Oxford named as a key founder of the Alan Turing Institute

By | January 28, 2015

Oxford University will play a key role in the creation and the activities of the Alan Turing Institute.

The Institute will build on the UK’s existing academic strengths and help position the country as a world leader in the analysis and application of big data and algorithm research. Its headquarters will be based at the British Library in London.

Oxford is one of the five universities selected to lead the Alan Turing Institute, Rt Hon Dr Vince Cable, Secretary of State for Business, Innovation and Skills, announced today.

Business Secretary, Vince Cable, said: ‘Alan Turing’s genius played a pivotal role in cracking the codes that helped us win the Second World War. It is therefore only right that our country’s top universities are chosen to lead this new institute named in his honour.

‘Headed by the universities of Cambridge, Edinburgh, Oxford, Warwick and UCL – the Alan Turing Institute will attract the best data scientists and mathematicians from the UK and across the globe to break new boundaries in how we use big data in a fast moving, competitive world.’

The delivery of the Institute is being coordinated by the Engineering and Physical Sciences Research Council (EPSRC) which invests in research and postgraduate training across the UK. The Institute is being funded over five years with £42 million from the UK government. The selected university partners will contribute further funding. In addition, the Institute will seek to partner with other business and government bodies.

Researchers across Oxford University are already conducting world-class research in data science and analytics, as evidenced by the results of the recent Research Excellence Framework. Oxford’s involvement in the Institute will be led by five departments: The Mathematical Institute, Department of Computer Science, Department of Statistics, Department of Engineering Science, and the Oxford Internet Institute. The new Institute will tap into world-leading strengths and achievements across these scientific disciplines. Examples include:

Mathematics of evolving networks: research from Oxford is now routinely applied by digital marketing companies such as Bloom Media in Leeds to analyse the issue-based conversations taking place on Twitter, in real time. This has led to more responsive marking and to novel crowd-sourced intelligence services.

Machine learning and natural language processing: research in the Department of Computer Science has led to a new collaboration with Google Deep Mind, which will ultimately enable computers to understand human languages better. A major philanthropic donation from Google will fund a large number of doctoral students at Oxford.

Statistical modelling and inference: In human genetics it is now routine to measure a million variable positions across the genome in thousands of people. Statistical models and algorithms, developed in Oxford, changed the field by using these data to make predictions based on reference genomes. In one application, a meta-analysis of three studies involving over 10,000 individuals and 2.2 million common genetic variations (SNPs) led to the discovery of 6 new genes that were strongly associated with inheritance of type 2 diabetes.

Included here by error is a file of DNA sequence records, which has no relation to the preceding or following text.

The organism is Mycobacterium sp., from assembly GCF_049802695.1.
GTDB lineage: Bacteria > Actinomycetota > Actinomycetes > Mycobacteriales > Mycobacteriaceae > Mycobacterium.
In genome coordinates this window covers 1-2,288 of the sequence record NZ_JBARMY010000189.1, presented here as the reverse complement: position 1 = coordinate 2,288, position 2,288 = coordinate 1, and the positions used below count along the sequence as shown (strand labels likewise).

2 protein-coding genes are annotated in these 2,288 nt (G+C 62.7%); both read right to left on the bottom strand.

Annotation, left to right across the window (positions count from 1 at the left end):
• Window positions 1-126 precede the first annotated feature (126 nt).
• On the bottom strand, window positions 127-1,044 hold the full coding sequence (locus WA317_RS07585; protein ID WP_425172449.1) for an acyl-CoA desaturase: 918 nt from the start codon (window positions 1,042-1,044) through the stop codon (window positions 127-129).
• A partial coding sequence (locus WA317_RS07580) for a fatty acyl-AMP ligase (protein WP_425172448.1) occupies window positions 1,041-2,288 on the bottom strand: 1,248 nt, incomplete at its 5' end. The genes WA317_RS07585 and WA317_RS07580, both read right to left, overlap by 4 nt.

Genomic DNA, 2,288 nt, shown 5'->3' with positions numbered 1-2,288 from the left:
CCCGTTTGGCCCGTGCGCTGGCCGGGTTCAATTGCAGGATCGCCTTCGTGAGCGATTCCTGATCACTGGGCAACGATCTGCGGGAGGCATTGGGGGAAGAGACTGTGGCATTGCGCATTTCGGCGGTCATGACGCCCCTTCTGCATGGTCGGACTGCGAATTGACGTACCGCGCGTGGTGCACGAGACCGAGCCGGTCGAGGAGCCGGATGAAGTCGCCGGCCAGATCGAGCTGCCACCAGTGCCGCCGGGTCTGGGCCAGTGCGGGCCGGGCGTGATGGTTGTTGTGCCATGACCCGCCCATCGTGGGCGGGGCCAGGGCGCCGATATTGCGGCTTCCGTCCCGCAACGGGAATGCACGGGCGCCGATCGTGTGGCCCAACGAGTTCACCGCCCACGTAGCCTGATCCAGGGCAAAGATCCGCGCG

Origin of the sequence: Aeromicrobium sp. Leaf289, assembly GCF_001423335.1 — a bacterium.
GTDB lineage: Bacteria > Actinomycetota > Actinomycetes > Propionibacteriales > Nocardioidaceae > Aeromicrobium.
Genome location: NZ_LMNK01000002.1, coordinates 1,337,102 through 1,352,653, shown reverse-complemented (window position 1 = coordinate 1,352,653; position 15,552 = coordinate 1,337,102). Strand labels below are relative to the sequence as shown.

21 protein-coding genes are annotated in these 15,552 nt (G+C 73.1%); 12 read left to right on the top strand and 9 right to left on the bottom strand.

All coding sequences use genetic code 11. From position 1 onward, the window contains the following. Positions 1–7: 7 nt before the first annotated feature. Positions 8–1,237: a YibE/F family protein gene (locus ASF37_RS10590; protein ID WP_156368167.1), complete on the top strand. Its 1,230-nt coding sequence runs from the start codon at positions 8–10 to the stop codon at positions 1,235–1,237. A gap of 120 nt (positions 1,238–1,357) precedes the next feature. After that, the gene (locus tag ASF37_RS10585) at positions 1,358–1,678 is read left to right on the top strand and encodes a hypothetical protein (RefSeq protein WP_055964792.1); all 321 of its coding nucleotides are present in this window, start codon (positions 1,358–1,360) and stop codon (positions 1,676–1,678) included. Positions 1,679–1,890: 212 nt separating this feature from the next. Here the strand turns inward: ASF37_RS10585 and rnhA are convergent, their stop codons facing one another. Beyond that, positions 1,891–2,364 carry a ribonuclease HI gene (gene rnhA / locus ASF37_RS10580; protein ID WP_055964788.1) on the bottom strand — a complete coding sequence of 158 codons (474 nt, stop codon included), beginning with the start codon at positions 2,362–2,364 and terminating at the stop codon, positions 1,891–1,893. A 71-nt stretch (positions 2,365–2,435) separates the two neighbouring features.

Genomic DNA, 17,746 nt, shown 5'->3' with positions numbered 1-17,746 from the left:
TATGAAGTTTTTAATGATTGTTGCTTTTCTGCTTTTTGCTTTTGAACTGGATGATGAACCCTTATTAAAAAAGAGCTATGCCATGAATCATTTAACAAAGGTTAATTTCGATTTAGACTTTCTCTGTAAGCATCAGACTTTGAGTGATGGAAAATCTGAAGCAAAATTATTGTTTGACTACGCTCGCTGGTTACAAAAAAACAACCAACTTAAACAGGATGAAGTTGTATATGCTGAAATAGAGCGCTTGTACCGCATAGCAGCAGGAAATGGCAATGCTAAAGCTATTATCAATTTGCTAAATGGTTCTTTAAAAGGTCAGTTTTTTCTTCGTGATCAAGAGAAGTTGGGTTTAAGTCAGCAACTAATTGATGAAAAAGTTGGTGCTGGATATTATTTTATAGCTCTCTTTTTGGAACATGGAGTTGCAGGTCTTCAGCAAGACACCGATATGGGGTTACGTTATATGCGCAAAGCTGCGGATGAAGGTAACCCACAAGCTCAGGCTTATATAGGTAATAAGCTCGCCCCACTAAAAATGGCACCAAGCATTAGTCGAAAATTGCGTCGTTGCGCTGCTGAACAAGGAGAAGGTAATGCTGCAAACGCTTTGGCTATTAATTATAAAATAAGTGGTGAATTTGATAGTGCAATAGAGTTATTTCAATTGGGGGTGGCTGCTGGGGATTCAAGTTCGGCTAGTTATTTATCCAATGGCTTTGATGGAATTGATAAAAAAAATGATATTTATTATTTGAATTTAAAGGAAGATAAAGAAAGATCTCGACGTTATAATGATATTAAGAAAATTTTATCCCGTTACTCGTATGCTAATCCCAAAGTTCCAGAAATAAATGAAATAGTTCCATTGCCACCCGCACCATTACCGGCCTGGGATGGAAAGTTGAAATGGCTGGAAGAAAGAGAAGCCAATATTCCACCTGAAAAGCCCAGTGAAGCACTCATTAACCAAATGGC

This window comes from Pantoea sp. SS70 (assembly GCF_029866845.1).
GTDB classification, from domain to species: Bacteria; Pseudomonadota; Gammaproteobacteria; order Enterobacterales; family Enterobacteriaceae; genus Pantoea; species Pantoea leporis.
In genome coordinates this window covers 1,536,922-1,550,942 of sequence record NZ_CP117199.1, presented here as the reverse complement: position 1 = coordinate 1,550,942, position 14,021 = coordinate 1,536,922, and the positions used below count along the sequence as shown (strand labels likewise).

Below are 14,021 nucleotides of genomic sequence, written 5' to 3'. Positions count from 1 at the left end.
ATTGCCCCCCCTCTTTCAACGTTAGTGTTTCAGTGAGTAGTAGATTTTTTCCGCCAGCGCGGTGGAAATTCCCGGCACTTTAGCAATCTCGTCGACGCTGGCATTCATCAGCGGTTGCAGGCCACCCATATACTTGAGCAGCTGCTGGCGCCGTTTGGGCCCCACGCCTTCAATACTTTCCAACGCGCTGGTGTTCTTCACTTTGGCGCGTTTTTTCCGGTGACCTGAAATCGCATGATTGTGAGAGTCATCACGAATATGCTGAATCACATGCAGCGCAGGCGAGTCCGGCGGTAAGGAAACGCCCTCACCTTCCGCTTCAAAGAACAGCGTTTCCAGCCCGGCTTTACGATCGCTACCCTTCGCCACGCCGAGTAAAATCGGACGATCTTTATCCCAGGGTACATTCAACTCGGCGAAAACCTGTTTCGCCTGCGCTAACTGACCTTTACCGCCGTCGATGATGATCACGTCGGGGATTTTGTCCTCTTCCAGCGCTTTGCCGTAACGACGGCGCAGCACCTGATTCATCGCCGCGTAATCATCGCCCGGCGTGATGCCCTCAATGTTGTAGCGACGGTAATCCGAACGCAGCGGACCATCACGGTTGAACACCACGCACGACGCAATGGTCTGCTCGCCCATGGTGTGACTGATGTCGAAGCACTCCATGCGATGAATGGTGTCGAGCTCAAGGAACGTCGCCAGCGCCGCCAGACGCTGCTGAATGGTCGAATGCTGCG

Machine learning, computer vision, and robotics: Oxford Information Engineering has developed algorithms that can query all recordings ever made and held in the BBC archives, pioneered technology that enables cars to drive themselves, and developed systems that can provide data analysis at a scale beyond the human: transforming domains ranging from astronomy to zoology, from finance to healthcare, and from crowdsourcing to social network analysis.

Public value, social responsibility and policy impact: The Oxford Internet Institute will contribute its unique multi-disciplinary expertise in social science and ethics, drawing in the richness of social sciences at Oxford to address the social challenges and normative dilemmas of data science research, and to capitalise on the public value of large-scale data for policy-making.

Financial markets: Capturing the changing state of these markets allows better decision making, work led by the Oxford-Man Institute has shown. In new research realized variance estimators for the volatility of a trading day are effectively replicated using a new mathematical approach.

Professor Ian Walmsley, Oxford University’s Pro-Vice-Chancellor (Research), said: ‘Advances in data science and algorithms have the potential to transform our everyday lives and the economy and we are delighted to be part of this new venture. We look forward to working with our partners at The Alan Turing Institute and drawing on world-class research at Oxford University across a diverse range of disciplines to ensure that this is translated into new commercial opportunities and innovations that benefit society as a whole.’

Professor Philip Nelson, EPSRC’s Chief Executive said: ‘The Alan Turing Institute will draw on the best of the best academic talent in the country. It will use the power of mathematics, statistics, and computer science to analyze Big Data in many ways, including the ability to improve online security. Big Data is going to play a central role in how we run our industries, businesses and services. Economies that invest in research are more likely to be strong and resilient; the Alan Turing Institute will help us be both.

Category: OII